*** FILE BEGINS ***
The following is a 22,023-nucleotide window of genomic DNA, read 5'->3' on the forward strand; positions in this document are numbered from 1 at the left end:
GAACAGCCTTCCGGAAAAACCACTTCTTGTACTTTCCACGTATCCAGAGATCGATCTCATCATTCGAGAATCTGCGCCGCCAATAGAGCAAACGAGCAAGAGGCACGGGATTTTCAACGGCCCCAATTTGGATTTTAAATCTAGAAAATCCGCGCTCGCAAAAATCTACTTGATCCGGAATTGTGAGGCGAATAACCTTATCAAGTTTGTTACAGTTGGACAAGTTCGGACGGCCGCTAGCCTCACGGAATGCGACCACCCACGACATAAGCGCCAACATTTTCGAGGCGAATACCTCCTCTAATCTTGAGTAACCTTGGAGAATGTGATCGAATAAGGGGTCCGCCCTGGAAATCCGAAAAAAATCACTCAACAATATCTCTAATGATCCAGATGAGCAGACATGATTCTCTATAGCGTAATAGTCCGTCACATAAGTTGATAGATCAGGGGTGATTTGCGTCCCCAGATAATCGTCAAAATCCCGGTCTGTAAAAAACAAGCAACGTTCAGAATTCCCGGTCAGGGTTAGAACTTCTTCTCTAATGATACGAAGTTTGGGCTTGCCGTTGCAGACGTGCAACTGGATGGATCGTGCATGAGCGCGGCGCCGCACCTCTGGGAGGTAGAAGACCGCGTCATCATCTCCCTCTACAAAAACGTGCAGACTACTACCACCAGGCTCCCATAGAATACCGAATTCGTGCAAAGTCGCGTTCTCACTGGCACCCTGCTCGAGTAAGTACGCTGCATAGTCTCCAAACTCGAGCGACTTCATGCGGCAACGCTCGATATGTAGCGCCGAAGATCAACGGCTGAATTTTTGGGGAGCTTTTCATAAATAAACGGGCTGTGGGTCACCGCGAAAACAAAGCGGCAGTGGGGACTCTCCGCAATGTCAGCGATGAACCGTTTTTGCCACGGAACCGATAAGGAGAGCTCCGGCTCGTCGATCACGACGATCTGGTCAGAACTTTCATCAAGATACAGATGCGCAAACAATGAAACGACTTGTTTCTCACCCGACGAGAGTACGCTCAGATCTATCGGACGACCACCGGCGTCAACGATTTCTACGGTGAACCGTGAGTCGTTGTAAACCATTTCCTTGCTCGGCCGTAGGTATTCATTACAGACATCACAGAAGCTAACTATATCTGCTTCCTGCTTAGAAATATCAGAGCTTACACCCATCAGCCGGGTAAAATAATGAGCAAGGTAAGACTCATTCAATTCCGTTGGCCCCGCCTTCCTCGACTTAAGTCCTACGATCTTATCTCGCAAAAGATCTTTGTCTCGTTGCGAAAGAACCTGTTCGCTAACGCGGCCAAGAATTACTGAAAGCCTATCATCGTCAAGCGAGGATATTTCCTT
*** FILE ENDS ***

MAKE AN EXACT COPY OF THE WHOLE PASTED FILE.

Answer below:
The following is a 22,023-nucleotide window of genomic DNA, read 5'->3' on the forward strand; positions in this document are numbered from 1 at the left end:
GAACAGCCTTCCGGAAAAACCACTTCTTGTACTTTCCACGTATCCAGAGATCGATCTCATCATTCGAGAATCTGCGCCGCCAATAGAGCAAACGAGCAAGAGGCACGGGATTTTCAACGGCCCCAATTTGGATTTTAAATCTAGAAAATCCGCGCTCGCAAAAATCTACTTGATCCGGAATTGTGAGGCGAATAACCTTATCAAGTTTGTTACAGTTGGACAAGTTCGGACGGCCGCTAGCCTCACGGAATGCGACCACCCACGACATAAGCGCCAACATTTTCGAGGCGAATACCTCCTCTAATCTTGAGTAACCTTGGAGAATGTGATCGAATAAGGGGTCCGCCCTGGAAATCCGAAAAAAATCACTCAACAATATCTCTAATGATCCAGATGAGCAGACATGATTCTCTATAGCGTAATAGTCCGTCACATAAGTTGATAGATCAGGGGTGATTTGCGTCCCCAGATAATCGTCAAAATCCCGGTCTGTAAAAAACAAGCAACGTTCAGAATTCCCGGTCAGGGTTAGAACTTCTTCTCTAATGATACGAAGTTTGGGCTTGCCGTTGCAGACGTGCAACTGGATGGATCGTGCATGAGCGCGGCGCCGCACCTCTGGGAGGTAGAAGACCGCGTCATCATCTCCCTCTACAAAAACGTGCAGACTACTACCACCAGGCTCCCATAGAATACCGAATTCGTGCAAAGTCGCGTTCTCACTGGCACCCTGCTCGAGTAAGTACGCTGCATAGTCTCCAAACTCGAGCGACTTCATGCGGCAACGCTCGATATGTAGCGCCGAAGATCAACGGCTGAATTTTTGGGGAGCTTTTCATAAATAAACGGGCTGTGGGTCACCGCGAAAACAAAGCGGCAGTGGGGACTCTCCGCAATGTCAGCGATGAACCGTTTTTGCCACGGAACCGATAAGGAGAGCTCCGGCTCGTCGATCACGACGATCTGGTCAGAACTTTCATCAAGATACAGATGCGCAAACAATGAAACGACTTGTTTCTCACCCGACGAGAGTACGCTCAGATCTATCGGACGACCACCGGCGTCAACGATTTCTACGGTGAACCGTGAGTCGTTGTAAACCATTTCCTTGCTCGGCCGTAGGTATTCATTACAGACATCACAGAAGCTAACTATATCTGCTTCCTGCTTAGAAATATCAGAGCTTACACCCATCAGCCGGGTAAAATAATGAGCAAGGTAAGACTCATTCAATTCCGTTGGCCCCGCCTTCCTCGACTTAAGTCCTACGATCTTATCTCGCAAAAGATCTTTGTCTCGTTGCGAAAGAACCTGTTCGCTAACGCGGCCAAGAATTACTGAAAGCCTATCATCGTCAAGCGAGGATATTTCCTT